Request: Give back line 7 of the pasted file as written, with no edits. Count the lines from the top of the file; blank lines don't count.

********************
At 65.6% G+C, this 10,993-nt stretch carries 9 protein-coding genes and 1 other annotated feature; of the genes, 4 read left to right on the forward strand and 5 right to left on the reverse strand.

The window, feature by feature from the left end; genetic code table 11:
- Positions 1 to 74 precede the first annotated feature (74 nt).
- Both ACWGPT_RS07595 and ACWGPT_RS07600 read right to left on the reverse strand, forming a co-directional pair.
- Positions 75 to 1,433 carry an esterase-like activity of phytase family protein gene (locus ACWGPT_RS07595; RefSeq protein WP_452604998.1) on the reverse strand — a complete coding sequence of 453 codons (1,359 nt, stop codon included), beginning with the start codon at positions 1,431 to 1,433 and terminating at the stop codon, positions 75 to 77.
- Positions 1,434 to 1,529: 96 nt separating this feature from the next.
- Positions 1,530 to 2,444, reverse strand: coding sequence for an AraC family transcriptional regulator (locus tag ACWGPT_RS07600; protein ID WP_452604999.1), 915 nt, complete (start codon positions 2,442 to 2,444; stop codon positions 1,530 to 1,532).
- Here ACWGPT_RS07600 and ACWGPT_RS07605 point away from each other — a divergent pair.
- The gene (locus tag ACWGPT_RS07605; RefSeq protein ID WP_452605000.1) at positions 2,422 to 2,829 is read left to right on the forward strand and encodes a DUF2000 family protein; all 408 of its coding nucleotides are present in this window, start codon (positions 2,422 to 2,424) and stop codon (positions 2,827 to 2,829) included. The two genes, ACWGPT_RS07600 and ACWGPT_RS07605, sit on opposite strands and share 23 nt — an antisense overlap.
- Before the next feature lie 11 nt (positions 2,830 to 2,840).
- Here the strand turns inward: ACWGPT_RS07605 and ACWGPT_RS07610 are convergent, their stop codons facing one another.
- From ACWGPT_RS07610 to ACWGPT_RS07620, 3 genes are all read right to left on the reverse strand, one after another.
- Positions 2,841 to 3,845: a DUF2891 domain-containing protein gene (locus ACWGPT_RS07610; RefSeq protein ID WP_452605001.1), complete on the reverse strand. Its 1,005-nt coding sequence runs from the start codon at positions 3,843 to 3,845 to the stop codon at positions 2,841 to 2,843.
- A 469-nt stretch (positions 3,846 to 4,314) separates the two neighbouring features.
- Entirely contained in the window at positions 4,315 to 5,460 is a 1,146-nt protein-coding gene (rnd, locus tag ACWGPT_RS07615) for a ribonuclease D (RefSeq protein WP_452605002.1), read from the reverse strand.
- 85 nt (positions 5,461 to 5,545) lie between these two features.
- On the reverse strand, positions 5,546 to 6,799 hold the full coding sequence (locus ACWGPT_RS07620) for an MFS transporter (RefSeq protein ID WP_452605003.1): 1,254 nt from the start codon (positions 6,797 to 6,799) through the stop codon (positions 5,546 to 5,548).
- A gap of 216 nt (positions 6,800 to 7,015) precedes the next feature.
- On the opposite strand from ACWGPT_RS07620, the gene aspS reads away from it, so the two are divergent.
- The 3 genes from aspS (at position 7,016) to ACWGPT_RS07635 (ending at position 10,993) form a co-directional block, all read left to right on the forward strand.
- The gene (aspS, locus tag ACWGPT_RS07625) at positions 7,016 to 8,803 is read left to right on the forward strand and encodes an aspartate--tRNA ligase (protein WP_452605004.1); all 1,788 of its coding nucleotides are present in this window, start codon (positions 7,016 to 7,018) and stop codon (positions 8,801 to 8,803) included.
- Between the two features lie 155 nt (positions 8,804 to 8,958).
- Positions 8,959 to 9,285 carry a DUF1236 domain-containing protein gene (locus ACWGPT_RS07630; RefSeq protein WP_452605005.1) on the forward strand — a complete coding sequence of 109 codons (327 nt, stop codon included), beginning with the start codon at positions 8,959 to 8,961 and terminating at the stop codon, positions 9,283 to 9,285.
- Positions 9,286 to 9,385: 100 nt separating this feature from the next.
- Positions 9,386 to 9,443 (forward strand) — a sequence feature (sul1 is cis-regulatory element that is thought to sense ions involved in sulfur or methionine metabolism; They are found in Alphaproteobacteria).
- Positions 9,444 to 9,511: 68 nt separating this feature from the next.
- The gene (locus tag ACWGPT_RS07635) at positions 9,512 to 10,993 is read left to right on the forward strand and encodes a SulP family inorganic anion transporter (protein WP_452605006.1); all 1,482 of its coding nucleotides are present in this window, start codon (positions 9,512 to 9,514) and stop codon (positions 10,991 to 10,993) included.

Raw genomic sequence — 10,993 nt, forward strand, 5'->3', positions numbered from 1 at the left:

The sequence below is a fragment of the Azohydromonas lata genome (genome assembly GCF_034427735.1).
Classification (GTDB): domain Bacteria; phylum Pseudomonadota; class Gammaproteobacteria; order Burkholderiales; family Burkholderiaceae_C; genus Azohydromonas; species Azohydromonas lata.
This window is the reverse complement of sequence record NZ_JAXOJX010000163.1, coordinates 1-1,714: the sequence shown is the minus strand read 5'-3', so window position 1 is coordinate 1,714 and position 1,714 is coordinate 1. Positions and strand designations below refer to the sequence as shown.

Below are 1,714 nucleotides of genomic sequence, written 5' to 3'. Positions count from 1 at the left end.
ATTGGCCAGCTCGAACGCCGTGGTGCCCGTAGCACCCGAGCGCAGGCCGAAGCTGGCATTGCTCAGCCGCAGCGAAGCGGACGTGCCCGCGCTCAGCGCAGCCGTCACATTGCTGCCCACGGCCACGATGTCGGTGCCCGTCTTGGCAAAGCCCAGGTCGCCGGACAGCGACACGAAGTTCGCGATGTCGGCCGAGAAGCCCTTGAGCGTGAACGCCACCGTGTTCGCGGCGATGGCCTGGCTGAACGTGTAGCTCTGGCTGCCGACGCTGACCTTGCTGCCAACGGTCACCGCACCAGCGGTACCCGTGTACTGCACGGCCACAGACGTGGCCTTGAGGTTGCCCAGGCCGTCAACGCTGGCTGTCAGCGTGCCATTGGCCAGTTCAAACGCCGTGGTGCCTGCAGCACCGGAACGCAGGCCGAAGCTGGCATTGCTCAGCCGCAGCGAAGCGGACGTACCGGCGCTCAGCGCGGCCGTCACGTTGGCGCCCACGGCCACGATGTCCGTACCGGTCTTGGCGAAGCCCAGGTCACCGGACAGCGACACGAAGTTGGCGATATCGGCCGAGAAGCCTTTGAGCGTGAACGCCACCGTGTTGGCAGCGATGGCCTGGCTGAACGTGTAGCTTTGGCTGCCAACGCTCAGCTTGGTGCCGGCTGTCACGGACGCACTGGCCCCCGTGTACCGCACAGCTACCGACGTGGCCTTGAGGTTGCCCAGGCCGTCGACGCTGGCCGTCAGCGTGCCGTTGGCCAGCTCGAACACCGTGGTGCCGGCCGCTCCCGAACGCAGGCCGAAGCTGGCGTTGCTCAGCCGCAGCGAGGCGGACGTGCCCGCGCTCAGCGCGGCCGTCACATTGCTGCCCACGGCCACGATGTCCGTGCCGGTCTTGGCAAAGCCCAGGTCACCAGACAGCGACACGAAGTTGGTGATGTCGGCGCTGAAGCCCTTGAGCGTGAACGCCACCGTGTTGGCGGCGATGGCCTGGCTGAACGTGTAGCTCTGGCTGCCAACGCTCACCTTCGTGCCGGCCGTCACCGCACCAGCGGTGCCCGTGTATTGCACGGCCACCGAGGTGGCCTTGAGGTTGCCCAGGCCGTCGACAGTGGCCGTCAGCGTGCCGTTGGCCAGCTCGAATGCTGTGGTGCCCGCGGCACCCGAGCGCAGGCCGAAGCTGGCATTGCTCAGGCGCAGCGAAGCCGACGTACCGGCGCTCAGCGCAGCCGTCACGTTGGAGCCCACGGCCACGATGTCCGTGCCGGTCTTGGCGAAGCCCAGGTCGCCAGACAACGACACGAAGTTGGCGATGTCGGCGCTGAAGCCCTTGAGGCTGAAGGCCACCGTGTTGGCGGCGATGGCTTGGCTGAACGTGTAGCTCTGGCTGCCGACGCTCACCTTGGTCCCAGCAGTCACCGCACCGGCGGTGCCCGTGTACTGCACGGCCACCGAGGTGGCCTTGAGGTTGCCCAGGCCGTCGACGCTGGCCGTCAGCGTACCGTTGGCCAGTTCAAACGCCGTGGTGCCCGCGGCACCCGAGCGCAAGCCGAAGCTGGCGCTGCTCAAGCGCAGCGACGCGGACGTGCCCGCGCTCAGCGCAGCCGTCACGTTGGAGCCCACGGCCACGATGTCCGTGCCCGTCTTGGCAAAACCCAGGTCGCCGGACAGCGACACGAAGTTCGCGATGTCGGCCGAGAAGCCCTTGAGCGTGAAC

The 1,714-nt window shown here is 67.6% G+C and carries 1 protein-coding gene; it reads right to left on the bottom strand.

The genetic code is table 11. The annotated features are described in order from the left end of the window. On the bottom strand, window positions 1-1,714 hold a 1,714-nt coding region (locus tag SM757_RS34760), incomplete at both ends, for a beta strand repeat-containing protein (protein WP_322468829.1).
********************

- Positions 1,530 to 2,444, reverse strand: coding sequence for an AraC family transcriptional regulator (locus tag ACWGPT_RS07600; protein ID WP_452604999.1), 915 nt, complete (start codon positions 2,442 to 2,444; stop codon positions 1,530 to 1,532).